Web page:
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Re: tei tables -> fo -> pdf using fop

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Tue, 15 Feb 2005 23:11:03 -0500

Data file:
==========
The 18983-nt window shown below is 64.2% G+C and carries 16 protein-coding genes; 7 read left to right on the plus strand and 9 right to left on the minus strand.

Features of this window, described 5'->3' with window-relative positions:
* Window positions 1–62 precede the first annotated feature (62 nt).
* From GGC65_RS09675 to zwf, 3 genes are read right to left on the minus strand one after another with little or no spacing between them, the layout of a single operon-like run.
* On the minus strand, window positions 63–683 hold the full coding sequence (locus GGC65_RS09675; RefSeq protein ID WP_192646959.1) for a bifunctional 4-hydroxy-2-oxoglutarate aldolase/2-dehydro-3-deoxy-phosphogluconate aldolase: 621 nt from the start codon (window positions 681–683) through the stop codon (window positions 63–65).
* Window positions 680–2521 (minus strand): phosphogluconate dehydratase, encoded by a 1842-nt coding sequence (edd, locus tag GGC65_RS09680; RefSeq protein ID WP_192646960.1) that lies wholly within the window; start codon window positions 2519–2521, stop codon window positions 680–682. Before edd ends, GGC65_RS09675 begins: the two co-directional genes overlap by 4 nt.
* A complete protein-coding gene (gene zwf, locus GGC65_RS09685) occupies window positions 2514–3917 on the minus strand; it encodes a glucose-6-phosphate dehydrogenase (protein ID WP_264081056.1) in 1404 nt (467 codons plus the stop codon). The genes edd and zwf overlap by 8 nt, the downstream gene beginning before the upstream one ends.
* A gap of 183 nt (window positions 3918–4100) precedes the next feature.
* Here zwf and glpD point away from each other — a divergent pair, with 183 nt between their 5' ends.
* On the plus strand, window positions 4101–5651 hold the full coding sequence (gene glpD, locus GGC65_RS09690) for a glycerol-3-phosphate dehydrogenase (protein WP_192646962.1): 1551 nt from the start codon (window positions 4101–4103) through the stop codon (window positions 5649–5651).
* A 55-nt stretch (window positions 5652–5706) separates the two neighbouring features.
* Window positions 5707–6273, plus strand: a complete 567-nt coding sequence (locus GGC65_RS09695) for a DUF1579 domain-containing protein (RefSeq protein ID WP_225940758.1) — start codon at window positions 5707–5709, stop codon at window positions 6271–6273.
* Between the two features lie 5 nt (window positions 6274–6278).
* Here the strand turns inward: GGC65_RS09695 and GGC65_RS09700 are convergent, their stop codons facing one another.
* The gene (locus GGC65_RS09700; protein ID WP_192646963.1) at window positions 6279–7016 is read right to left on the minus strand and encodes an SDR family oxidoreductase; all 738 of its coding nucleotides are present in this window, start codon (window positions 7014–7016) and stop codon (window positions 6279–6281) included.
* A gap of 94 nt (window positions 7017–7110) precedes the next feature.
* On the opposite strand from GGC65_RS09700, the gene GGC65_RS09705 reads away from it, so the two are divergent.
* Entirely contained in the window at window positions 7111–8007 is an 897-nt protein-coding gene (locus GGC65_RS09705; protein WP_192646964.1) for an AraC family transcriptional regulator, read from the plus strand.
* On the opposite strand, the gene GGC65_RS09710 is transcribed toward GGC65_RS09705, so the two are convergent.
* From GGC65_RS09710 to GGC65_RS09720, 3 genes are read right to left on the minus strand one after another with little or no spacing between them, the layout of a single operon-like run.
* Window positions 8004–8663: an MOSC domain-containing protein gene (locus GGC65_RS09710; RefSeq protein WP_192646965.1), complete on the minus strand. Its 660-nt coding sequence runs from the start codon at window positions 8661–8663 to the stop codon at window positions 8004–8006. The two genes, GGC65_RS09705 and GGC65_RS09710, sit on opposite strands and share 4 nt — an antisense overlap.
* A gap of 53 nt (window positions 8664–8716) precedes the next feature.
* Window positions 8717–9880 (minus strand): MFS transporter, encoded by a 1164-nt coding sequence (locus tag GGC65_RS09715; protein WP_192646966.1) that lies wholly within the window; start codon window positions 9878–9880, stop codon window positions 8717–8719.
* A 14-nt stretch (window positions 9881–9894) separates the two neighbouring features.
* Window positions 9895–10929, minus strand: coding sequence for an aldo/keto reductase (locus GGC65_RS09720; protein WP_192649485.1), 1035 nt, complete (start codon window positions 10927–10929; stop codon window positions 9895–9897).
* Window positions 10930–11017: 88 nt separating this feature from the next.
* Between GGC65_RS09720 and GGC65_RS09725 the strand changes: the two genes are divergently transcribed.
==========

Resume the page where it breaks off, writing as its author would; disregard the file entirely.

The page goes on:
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 On Wed, Feb 16, 2005 at 12:13:44AM +0000, Sebastian Rahtz wrote: > > > using XSLT, in text output mode. its trivial, really, > to map into \emph{...} > Trvial? Surely you jest! For example, say you want to use unjustified text (as I do), you have to use code like I've included below. I had to experiment a lot with this about 2 years ago before I got it right. (If you don't set up a definition, when you use \rightskip, you lose the raggedtext quality.) I came across this nice utility: http://getfo.sourceforge.net/texml/ This python script provides an XML vocabulary for LaTeXL. First you convert your XML document (such as TEI) to the specialized vocabulary:   12pt   letter Then you run this XML document through the python utility to get: \documentclass[12pt]{letter} This way, you don't have to worry about controlling your text in XML and escaping characters such as \ and {. You still have to know LaTeX, but you don't have to worry about getting white space right. Do you use TeX or LaTeX? The problem I've had with LaTeX is that I often have to undo the built-in defaults. For example, if I use \tableofcontents, I am stuck with "Contents" as the title. I would have to learn how to change the title. (I know I could just use \label and \pageref; this is just an example.) I was advised to use TeX when converting from XML, since XSLT provides you with most of the power you need. For example, you don't need to use the bibtex package to format your bibliographic entries, since xslt can look up refernces, sort, and format. One only needs TeX/LaTeX for the typesetting. Then again, I imagine that trying to lay out a table in raw TeX would be murder. Thanks Paul PS Here is the pernicious code: \documentclass[english]{article} \newenvironment{normal}[3]% {   \begin{list}{}{%     \addtolength{\leftmargin}{#1}     \addtolength{\rightmargin}{#2}   }   \item[]   \parindent=22pt   \vspace{22pt} } {\end{list}} \begin{document} \raggedright Chapter 1 (a lot of text...) \begin{normal}{12pt}{1in} (text which will be indented according to the definition above) \hspace{22pt}Trout and Hoover were citizens of the United States of America, a country which was called *America* for short.This was the national anthem, which was pure balderdash, like so much they were expected to take seriously: \end{normal} \end{document} -- ************************ *Paul Tremblay * *[log in to unmask]* ************************